PJ…good luck with selling your book. Sounds delightfully complex.
    Marianne and Angelo, those books sound intriguing.
    Suzie, don’t be shy about it! Fiction for young people makes up the bulk of my reading material. Any time I deviate to adult fiction I crave getting back to my own genre. That material is just a big yawn-fest for me! I start to get claustrophobic in there with all that supposed ‘literary’ness!! :-)

    • Marianne Vest

      That sounds good. How did you figure all that out?

      • Yvette Carol

        :-) I know the author!! Ha ha

    • http://joebunting.com Joe Bunting

      Very talented :)

  • Carey Rowland

    William Shakespeare mined the depths of human ineptitude when he sacrificed two young innocents on a tragic theatrical altar; thus did he sound a classic warning knell about the deadly perils of human enmity.
    In the play, Romeo and Juliet, star-crossed lovers born of two feuding families, are bound to fall as victims of their elders’ depraved web of vengeful hate.
    But the goodly Friar Lawrence, man of the cloth, devises a plan–a deceptive plan (and therein lies the fault)–to outwit the depraved manipulations of Capulets feuding against Montagues.
    But, woe upon homo sapiens woe, human depravity doth in the end win, and defeat our better angels. Yet there is a lesson in the sad telling of the tale.
    The lesson of Romeo and Juliet’s predicament is weighed more heavily upon us by the suspense with which Shakespeare builds an eventfully tragic climax.
    Will the Friar’s contrived plan produce an escape for the young lovers from this damnable rivalry into which they were born? That’s the dramatic question. Suspense builds as Friar Lawrence dispatches a messenger with a letter to explain that Juliet is not really dead. She is only in a temporary death-like state brought on by a potion.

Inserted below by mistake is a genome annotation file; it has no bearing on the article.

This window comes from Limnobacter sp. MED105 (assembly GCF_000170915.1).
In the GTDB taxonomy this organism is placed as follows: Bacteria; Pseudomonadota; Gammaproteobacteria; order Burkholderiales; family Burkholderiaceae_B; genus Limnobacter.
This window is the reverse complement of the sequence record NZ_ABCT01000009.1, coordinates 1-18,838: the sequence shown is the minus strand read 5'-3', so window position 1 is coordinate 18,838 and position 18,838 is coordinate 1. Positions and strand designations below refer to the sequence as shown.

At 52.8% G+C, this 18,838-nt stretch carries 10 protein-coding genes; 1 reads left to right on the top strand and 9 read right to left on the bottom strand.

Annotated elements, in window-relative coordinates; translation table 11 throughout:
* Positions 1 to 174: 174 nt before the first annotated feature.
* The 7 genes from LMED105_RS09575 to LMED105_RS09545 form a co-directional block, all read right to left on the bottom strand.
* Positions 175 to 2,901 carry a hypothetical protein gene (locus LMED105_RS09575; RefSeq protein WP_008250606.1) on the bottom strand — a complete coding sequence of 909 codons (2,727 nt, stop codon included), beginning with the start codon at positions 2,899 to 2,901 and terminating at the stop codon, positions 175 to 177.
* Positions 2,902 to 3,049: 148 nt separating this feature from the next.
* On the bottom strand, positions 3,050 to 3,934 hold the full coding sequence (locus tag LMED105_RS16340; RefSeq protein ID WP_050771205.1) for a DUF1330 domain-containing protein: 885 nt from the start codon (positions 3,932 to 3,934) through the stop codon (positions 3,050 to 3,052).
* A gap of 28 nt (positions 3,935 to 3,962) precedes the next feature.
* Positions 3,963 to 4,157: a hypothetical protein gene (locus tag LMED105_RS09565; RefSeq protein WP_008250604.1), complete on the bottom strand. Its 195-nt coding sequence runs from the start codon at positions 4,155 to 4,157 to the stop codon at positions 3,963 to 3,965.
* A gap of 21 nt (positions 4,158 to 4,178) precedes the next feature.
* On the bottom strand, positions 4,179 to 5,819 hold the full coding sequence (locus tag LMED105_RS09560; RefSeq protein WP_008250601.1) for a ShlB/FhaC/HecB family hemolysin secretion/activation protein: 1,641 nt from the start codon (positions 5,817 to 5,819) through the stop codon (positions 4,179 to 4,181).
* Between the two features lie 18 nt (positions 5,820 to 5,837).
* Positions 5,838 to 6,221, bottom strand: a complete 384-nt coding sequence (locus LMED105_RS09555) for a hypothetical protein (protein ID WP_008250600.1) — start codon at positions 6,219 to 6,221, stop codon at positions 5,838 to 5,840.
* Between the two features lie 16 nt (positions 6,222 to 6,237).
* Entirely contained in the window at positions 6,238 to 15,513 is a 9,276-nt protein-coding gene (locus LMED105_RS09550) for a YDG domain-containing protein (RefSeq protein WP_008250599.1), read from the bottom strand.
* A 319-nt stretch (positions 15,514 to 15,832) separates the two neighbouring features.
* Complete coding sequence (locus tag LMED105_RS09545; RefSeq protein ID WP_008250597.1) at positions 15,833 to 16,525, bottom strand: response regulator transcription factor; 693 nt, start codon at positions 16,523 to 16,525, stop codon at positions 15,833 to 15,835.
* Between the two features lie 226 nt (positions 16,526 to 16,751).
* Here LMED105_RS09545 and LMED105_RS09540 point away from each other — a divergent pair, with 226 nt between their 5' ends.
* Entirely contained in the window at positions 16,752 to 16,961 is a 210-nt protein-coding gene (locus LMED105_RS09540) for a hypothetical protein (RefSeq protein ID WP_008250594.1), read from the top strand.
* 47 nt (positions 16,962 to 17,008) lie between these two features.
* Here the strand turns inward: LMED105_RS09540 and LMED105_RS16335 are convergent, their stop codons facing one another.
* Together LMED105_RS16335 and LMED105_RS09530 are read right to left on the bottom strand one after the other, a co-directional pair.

But the best laid schemes of mice and men leave us nought but grief and woe, as Robert Burns once poesed, and Steinbeck later seconded the doleful observance.
    But a weak link in the Friar’s strategem–a letter undelivered–brought about, instead of the intended consequences of the lovers’ escape, unintended tragedy.
    Thus did cousin Will opt out of the Hollywood ending where they might have lived happily ever after. Instead, he penned, and lamentably ended, a play which hath provoked thoughtful ponderance of our fallen human condition for lo, these many centuries. A classic tale, but sadly, ’tis true; it doth ring true among the annals of human experience.

  • http://beckfarfromhome.blogspot.com/ Beck Gambill

    In one of my favorite novels, Jane Eyre, the dramatic question is; “will Jane ever find a place to belong and be loved?” Starting out an orphan, unloved by her aunt and sent to the even more unloving Lowood school, seems an unpromising beginning. Then, as it seems love is in her grasp through a relationship with her employer Mr. Rochester, her prospects are dashed by his previous marriage to the still very alive Bertha Rochester. After running away, and being offered a very practical but loveless marriage to her cousin St. John, it appears she will end her life a solitary school mistress.